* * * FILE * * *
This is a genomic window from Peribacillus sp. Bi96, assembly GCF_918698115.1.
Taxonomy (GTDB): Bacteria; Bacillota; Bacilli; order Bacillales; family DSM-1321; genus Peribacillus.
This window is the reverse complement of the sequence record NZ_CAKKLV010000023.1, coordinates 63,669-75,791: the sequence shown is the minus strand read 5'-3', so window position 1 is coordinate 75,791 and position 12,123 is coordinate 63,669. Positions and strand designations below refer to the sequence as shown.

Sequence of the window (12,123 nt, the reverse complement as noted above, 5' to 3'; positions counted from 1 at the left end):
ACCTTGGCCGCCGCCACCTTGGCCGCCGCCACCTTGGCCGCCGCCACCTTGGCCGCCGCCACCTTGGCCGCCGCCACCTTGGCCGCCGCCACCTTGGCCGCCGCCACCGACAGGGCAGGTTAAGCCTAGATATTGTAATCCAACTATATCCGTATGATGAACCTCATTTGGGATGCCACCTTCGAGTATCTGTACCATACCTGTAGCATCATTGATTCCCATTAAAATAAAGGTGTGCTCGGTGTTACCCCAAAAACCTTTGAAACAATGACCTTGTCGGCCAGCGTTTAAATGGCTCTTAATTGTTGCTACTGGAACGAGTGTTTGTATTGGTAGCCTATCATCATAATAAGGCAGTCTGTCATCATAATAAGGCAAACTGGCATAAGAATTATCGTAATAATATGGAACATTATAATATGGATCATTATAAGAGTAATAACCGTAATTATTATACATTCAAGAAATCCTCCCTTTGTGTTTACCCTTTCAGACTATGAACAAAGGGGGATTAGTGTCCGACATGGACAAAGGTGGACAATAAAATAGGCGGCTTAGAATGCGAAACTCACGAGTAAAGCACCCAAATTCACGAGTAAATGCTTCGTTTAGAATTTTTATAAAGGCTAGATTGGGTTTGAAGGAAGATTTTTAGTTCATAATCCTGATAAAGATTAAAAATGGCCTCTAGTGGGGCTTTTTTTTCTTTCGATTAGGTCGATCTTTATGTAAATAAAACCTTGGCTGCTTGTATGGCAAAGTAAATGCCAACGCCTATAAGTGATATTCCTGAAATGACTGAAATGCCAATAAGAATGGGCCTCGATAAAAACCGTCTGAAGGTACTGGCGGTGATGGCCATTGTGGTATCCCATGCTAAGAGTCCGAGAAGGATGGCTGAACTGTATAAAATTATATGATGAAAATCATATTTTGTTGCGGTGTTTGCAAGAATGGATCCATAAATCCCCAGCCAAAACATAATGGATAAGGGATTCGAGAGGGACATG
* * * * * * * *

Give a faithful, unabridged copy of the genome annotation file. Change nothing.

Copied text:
This is a genomic window from Peribacillus sp. Bi96, assembly GCF_918698115.1.
Taxonomy (GTDB): Bacteria; Bacillota; Bacilli; order Bacillales; family DSM-1321; genus Peribacillus.
This window is the reverse complement of the sequence record NZ_CAKKLV010000023.1, coordinates 63,669-75,791: the sequence shown is the minus strand read 5'-3', so window position 1 is coordinate 75,791 and position 12,123 is coordinate 63,669. Positions and strand designations below refer to the sequence as shown.

Sequence of the window (12,123 nt, the reverse complement as noted above, 5' to 3'; positions counted from 1 at the left end):
ACCTTGGCCGCCGCCACCTTGGCCGCCGCCACCTTGGCCGCCGCCACCTTGGCCGCCGCCACCTTGGCCGCCGCCACCTTGGCCGCCGCCACCTTGGCCGCCGCCACCGACAGGGCAGGTTAAGCCTAGATATTGTAATCCAACTATATCCGTATGATGAACCTCATTTGGGATGCCACCTTCGAGTATCTGTACCATACCTGTAGCATCATTGATTCCCATTAAAATAAAGGTGTGCTCGGTGTTACCCCAAAAACCTTTGAAACAATGACCTTGTCGGCCAGCGTTTAAATGGCTCTTAATTGTTGCTACTGGAACGAGTGTTTGTATTGGTAGCCTATCATCATAATAAGGCAGTCTGTCATCATAATAAGGCAAACTGGCATAAGAATTATCGTAATAATATGGAACATTATAATATGGATCATTATAAGAGTAATAACCGTAATTATTATACATTCAAGAAATCCTCCCTTTGTGTTTACCCTTTCAGACTATGAACAAAGGGGGATTAGTGTCCGACATGGACAAAGGTGGACAATAAAATAGGCGGCTTAGAATGCGAAACTCACGAGTAAAGCACCCAAATTCACGAGTAAATGCTTCGTTTAGAATTTTTATAAAGGCTAGATTGGGTTTGAAGGAAGATTTTTAGTTCATAATCCTGATAAAGATTAAAAATGGCCTCTAGTGGGGCTTTTTTTTCTTTCGATTAGGTCGATCTTTATGTAAATAAAACCTTGGCTGCTTGTATGGCAAAGTAAATGCCAACGCCTATAAGTGATATTCCTGAAATGACTGAAATGCCAATAAGAATGGGCCTCGATAAAAACCGTCTGAAGGTACTGGCGGTGATGGCCATTGTGGTATCCCATGCTAAGAGTCCGAGAAGGATGGCTGAACTGTATAAAATTATATGATGAAAATCATATTTTGTTGCGGTGTTTGCAAGAATGGATCCATAAATCCCCAGCCAAAACATAATGGATAAGGGATTCGAGAGGGACATG